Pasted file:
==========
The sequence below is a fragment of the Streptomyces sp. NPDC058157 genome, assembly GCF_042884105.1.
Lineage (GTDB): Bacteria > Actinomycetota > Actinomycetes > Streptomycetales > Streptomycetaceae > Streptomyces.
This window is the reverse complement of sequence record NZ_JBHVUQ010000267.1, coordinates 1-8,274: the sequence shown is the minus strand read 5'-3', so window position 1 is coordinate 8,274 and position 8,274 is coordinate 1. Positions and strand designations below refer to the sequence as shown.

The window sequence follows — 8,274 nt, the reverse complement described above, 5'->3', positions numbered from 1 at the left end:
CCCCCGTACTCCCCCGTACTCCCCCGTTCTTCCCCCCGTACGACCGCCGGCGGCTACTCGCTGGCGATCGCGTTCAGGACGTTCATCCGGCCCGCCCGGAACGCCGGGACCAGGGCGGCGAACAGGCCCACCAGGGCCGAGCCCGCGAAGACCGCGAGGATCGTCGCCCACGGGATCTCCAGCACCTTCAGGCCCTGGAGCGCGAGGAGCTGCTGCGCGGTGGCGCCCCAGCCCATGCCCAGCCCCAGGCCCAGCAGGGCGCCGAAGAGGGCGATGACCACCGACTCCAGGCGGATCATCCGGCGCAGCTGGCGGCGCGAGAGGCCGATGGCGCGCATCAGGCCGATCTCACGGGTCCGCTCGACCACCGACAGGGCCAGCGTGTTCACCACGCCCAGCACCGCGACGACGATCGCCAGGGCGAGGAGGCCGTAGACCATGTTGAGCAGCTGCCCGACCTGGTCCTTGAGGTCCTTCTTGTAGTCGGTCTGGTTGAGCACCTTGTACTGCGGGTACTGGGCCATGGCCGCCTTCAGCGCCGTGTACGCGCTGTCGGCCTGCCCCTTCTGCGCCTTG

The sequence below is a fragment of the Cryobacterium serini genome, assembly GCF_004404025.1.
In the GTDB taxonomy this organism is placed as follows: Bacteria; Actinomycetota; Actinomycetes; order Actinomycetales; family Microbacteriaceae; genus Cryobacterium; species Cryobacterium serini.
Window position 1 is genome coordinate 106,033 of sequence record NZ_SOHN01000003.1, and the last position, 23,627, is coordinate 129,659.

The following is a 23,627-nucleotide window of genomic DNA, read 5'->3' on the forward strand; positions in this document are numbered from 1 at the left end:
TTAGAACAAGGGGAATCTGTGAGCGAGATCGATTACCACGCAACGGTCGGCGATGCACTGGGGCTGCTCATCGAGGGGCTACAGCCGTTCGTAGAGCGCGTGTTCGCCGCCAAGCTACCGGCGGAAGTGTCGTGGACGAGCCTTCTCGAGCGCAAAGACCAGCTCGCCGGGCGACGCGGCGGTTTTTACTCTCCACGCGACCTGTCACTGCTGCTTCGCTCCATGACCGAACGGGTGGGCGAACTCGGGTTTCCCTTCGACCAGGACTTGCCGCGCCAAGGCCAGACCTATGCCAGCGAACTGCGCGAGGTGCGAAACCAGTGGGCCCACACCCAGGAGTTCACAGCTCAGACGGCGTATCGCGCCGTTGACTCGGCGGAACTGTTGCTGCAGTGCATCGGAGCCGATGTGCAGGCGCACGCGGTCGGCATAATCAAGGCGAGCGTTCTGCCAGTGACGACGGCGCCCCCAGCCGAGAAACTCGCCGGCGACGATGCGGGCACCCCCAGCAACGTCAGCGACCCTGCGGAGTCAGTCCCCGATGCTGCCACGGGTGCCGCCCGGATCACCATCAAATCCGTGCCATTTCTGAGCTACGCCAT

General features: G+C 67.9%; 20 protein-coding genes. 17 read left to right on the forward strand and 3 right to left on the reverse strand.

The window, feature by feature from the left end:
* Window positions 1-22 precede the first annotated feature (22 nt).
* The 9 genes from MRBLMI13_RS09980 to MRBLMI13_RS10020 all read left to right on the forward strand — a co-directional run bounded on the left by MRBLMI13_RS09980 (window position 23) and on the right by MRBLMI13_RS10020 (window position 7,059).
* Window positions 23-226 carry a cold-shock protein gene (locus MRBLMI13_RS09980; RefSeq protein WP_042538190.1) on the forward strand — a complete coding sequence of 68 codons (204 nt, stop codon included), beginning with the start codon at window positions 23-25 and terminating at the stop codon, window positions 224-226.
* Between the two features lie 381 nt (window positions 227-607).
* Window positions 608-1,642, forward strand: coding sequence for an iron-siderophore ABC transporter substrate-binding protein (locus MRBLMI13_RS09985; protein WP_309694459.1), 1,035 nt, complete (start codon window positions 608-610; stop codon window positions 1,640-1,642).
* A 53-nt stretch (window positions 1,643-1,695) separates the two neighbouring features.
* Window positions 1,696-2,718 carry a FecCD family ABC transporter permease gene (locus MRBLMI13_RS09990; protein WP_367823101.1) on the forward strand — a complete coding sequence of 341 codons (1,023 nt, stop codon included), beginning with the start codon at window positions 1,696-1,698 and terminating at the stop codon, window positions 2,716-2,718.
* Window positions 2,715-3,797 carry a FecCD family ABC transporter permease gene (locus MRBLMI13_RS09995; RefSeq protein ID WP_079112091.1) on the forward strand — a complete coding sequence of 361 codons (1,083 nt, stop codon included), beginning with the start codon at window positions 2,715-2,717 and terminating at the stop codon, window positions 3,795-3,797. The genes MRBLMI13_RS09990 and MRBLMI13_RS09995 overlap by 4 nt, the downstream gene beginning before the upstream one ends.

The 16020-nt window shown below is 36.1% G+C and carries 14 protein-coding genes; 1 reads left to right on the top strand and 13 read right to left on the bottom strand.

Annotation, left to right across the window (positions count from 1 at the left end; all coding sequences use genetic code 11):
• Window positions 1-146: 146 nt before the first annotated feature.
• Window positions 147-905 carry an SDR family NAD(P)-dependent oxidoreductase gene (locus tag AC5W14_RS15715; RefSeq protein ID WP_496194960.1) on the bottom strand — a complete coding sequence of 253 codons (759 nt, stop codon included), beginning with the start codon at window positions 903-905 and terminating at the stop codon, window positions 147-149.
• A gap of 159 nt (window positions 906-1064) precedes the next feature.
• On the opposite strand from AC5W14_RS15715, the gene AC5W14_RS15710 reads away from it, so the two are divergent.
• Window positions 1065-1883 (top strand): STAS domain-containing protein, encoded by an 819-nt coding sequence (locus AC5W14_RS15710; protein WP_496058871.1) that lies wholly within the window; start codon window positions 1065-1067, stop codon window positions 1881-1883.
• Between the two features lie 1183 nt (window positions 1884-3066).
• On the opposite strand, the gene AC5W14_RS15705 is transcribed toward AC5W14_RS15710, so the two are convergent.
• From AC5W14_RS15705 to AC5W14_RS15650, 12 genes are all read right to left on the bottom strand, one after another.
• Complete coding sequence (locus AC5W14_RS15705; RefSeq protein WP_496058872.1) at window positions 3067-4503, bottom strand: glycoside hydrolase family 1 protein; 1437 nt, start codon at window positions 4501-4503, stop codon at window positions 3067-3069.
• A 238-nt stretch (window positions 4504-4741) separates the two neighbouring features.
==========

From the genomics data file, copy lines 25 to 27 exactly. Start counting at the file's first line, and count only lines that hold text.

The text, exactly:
• A gap of 159 nt (window positions 906-1064) precedes the next feature.
• On the opposite strand from AC5W14_RS15715, the gene AC5W14_RS15710 reads away from it, so the two are divergent.
• Window positions 1065-1883 (top strand): STAS domain-containing protein, encoded by an 819-nt coding sequence (locus AC5W14_RS15710; protein WP_496058871.1) that lies wholly within the window; start codon window positions 1065-1067, stop codon window positions 1881-1883.